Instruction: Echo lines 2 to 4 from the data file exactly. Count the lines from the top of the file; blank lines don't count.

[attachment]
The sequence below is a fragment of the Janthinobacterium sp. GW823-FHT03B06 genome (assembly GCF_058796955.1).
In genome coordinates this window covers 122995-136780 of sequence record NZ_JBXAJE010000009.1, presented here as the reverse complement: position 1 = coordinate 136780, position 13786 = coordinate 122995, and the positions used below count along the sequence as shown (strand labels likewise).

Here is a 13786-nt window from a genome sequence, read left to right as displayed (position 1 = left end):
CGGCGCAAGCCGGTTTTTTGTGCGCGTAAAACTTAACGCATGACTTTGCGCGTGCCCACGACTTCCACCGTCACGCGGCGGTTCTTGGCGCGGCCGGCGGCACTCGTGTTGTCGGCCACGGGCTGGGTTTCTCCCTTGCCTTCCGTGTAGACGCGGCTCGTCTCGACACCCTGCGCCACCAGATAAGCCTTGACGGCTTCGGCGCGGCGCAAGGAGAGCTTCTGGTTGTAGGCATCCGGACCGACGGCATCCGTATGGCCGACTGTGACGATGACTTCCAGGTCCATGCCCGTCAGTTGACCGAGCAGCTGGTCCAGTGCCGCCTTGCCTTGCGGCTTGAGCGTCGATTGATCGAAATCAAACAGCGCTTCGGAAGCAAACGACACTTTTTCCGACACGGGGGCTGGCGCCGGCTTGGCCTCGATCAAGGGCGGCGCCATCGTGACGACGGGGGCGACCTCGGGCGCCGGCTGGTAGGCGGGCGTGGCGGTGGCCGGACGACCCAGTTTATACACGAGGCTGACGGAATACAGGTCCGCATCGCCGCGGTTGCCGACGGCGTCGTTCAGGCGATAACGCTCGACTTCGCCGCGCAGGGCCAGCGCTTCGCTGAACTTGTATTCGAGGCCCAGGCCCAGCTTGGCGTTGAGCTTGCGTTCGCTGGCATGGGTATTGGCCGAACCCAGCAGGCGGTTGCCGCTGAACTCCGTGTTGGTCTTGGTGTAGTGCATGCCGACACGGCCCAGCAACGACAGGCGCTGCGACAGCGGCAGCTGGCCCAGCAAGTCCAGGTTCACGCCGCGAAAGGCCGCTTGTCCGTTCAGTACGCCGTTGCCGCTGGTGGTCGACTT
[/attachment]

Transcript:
In genome coordinates this window covers 122995-136780 of sequence record NZ_JBXAJE010000009.1, presented here as the reverse complement: position 1 = coordinate 136780, position 13786 = coordinate 122995, and the positions used below count along the sequence as shown (strand labels likewise).

Here is a 13786-nt window from a genome sequence, read left to right as displayed (position 1 = left end):
CGGCGCAAGCCGGTTTTTTGTGCGCGTAAAACTTAACGCATGACTTTGCGCGTGCCCACGACTTCCACCGTCACGCGGCGGTTCTTGGCGCGGCCGGCGGCACTCGTGTTGTCGGCCACGGGCTGGGTTTCTCCCTTGCCTTCCGTGTAGACGCGGCTCGTCTCGACACCCTGCGCCACCAGATAAGCCTTGACGGCTTCGGCGCGGCGCAAGGAGAGCTTCTGGTTGTAGGCATCCGGACCGACGGCATCCGTATGGCCGACTGTGACGATGACTTCCAGGTCCATGCCCGTCAGTTGACCGAGCAGCTGGTCCAGTGCCGCCTTGCCTTGCGGCTTGAGCGTCGATTGATCGAAATCAAACAGCGCTTCGGAAGCAAACGACACTTTTTCCGACACGGGGGCTGGCGCCGGCTTGGCCTCGATCAAGGGCGGCGCCATCGTGACGACGGGGGCGACCTCGGGCGCCGGCTGGTAGGCGGGCGTGGCGGTGGCCGGACGACCCAGTTTATACACGAGGCTGACGGAATACAGGTCCGCATCGCCGCGGTTGCCGACGGCGTCGTTCAGGCGATAACGCTCGACTTCGCCGCGCAGGGCCAGCGCTTCGCTGAACTTGTATTCGAGGCCCAGGCCCAGCTTGGCGTTGAGCTTGCGTTCGCTGGCATGGGTATTGGCCGAACCCAGCAGGCGGTTGCCGCTGAACTCCGTGTTGGTCTTGGTGTAGTGCATGCCGACACGGCCCAGCAACGACAGGCGCTGCGACAGCGGCAGCTGGCCCAGCAAGTCCAGGTTCACGCCGCGAAAGGCCGCTTGTCCGTTCAGTACGCCGTTGCCGCTGGTGGTCGACTT